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Professional Football Honors Purple Heart Recipients

By Samantha L. Quigley
American Forces Press Service

CANTON, Ohio, Aug. 10, 2004 – It was the Deacon's doing.

Click photo for screen-resolution image
Marine Lance Cpls. Christopher Johnson of Lancaster, Pa., and Kevin Rumley of Fairfax, Va., and Army Staff Sgt. Thomas Gillis of Massachusetts get some individual attention from the 2004 Hall of Fame queen and her court Aug. 9 before the National Football League's Hall of Fame game. The three received Purple Hearts for injuries they suffered in Afghanistan and Iraq. Photo by Samantha L. Quigley
  

(Click photo for screen-resolution image);high-resolution image available.

"(Jones) worked it all out," said Marine Lance Cpl. Kevin Rumley, of Fairfax, Va.

Rumley, Marine Lance Cpl. Christopher Johnson, Army Staff Sgt. Thomas Gillis and former Army Pfc. Alan Lewis were introduced to the crowd gathered at Fawcett Stadium Aug. 8 for the 2004 Hall of Fame Enshrinement Ceremony.

The ceremony also honored retired Marine Col. Ralph Heywood, a three-time war veteran who played for four years in the now-defunct All-America Football Conference and the NFL.

The ceremony was just one of the weekend's highlights, which included a private dinner with hall-of-famers, a recognition luncheon Aug. 9, and player autographs. The Purple Heart recipients all agreed the NFL had been fantastic, and the reception from the public was very positive as well.

"The fact that the NFL has supported us and recognized us has really brought the morale up," said Gillis, currently on medical hold and awaiting a medical discharge resulting from a spine injury suffered in Afghanistan. "It was kind of like, 'Welcome home.'"

Johnson agreed that the reaction from the public and the NFL had been "awesome."

"I had an opinion of (the NFL), and when I met them, that opinion changed," Johnson said. He added that the attention the soldiers received over the weekend was a little overwhelming. "I'm not used to it at all," Johnson said.

The appreciation carried over to the festivities late Aug. 9. In 2004's first NFL pre-season game, the four Purple Heart recipients stood at midfield as they were introduced to the sold-out stadium and millions of TV viewers before the start of the matchup between the Denver Broncos and the Washington Redskins.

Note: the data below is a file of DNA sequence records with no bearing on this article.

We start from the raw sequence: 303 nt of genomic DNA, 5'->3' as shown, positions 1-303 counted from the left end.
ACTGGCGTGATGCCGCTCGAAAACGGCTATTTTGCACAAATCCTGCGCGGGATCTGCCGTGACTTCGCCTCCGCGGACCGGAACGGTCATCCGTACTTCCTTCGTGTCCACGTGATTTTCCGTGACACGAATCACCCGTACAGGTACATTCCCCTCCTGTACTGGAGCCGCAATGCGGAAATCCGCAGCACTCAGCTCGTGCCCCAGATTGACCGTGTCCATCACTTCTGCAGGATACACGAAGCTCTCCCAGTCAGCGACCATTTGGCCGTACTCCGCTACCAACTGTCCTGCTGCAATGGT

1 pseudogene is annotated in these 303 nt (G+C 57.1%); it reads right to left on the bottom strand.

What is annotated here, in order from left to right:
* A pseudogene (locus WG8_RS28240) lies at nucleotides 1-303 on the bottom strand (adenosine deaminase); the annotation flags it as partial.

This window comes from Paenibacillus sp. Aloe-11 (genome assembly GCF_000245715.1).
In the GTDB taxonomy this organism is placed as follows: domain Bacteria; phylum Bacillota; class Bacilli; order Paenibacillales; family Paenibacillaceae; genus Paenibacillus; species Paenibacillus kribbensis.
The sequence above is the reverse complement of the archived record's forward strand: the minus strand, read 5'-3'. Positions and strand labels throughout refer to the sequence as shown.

Heywood, the retired Marine, delivered the game ball at the start of the matchup.

An appearance by members of Rolling Thunder, a group of military veteran motorcycle enthusiasts involved in POW/MIA issues, completed the military's involvement with the Hall of Fame game, which ended with the Redskins taking home a 20-17 win over the Broncos.

Gillis, of Massachusetts, was with the 3rd Battalion, 504th Parachute Infantry Regiment, of the 82nd Airborne Division, when he was injured. His spinal injury has required three surgeries to date, and physical therapy is ongoing.

Gillis's surgeon, Lt. Col. (Dr.) Tim Kuklo, is from Canton, and his parents still reside there. This weekend offered Gillis a chance to meet the Kuklos over breakfast.

Johnson, of Lancaster, Pa., was shot 15 miles from Fallujah, Iraq, on June 20. He lost his right arm and required six blood transfusions. His doctors say he'll be at Walter Reed for another six to 12 months. A self-described optimist, Johnson said hopes to be a guest there for no more than another month.

Lewis was seriously injured serving with the 3rd Infantry Division in Iraq, and has since left the Army. "I know they do this annually," the Milwaukee, Wis., native said. "(But), it was a once in a lifetime for me."

College is in the cards for both Rumley, who currently uses a wheelchair because of his injuries, and Johnson.

Assigned to Company L, 3rd Battalion, 7th Marines, out of Twentyninepalms, Calif., Rumley is considering a degree in special education dealing with children with Down syndrome when he leaves the Corps. He said a childhood friend had influenced his consideration. Johnson, who is with the 2nd Battalion, 2nd Marines at Camp Lejeune, N.C., isn't quite sure of his plans, but suggested he might be leaning toward history or psychology.

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